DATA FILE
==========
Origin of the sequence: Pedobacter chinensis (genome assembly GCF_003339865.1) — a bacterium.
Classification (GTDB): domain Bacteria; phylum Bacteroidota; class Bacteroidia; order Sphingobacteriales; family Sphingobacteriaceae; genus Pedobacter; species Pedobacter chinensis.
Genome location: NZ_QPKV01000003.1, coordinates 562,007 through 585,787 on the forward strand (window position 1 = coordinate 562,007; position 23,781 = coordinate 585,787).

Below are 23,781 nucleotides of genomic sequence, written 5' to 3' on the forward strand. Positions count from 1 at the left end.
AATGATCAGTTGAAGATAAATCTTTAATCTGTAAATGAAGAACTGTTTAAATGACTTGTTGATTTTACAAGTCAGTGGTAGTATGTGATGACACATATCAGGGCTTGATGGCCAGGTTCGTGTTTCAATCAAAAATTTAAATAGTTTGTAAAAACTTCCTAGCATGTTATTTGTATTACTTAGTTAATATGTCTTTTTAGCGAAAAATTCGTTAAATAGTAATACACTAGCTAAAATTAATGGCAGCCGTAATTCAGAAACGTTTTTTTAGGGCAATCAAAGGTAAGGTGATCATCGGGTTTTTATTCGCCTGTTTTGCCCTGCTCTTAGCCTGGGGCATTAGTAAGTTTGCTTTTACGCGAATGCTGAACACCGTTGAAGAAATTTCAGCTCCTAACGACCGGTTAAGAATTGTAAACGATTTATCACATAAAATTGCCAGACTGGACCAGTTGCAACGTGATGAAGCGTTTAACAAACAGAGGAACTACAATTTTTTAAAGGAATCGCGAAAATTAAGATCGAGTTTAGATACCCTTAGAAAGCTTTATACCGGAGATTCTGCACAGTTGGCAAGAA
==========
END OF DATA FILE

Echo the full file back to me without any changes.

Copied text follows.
Origin of the sequence: Pedobacter chinensis (genome assembly GCF_003339865.1) — a bacterium.
Classification (GTDB): domain Bacteria; phylum Bacteroidota; class Bacteroidia; order Sphingobacteriales; family Sphingobacteriaceae; genus Pedobacter; species Pedobacter chinensis.
Genome location: NZ_QPKV01000003.1, coordinates 562,007 through 585,787 on the forward strand (window position 1 = coordinate 562,007; position 23,781 = coordinate 585,787).

Below are 23,781 nucleotides of genomic sequence, written 5' to 3' on the forward strand. Positions count from 1 at the left end.
AATGATCAGTTGAAGATAAATCTTTAATCTGTAAATGAAGAACTGTTTAAATGACTTGTTGATTTTACAAGTCAGTGGTAGTATGTGATGACACATATCAGGGCTTGATGGCCAGGTTCGTGTTTCAATCAAAAATTTAAATAGTTTGTAAAAACTTCCTAGCATGTTATTTGTATTACTTAGTTAATATGTCTTTTTAGCGAAAAATTCGTTAAATAGTAATACACTAGCTAAAATTAATGGCAGCCGTAATTCAGAAACGTTTTTTTAGGGCAATCAAAGGTAAGGTGATCATCGGGTTTTTATTCGCCTGTTTTGCCCTGCTCTTAGCCTGGGGCATTAGTAAGTTTGCTTTTACGCGAATGCTGAACACCGTTGAAGAAATTTCAGCTCCTAACGACCGGTTAAGAATTGTAAACGATTTATCACATAAAATTGCCAGACTGGACCAGTTGCAACGTGATGAAGCGTTTAACAAACAGAGGAACTACAATTTTTTAAAGGAATCGCGAAAATTAAGATCGAGTTTAGATACCCTTAGAAAGCTTTATACCGGAGATTCTGCACAGTTGGCAAGAA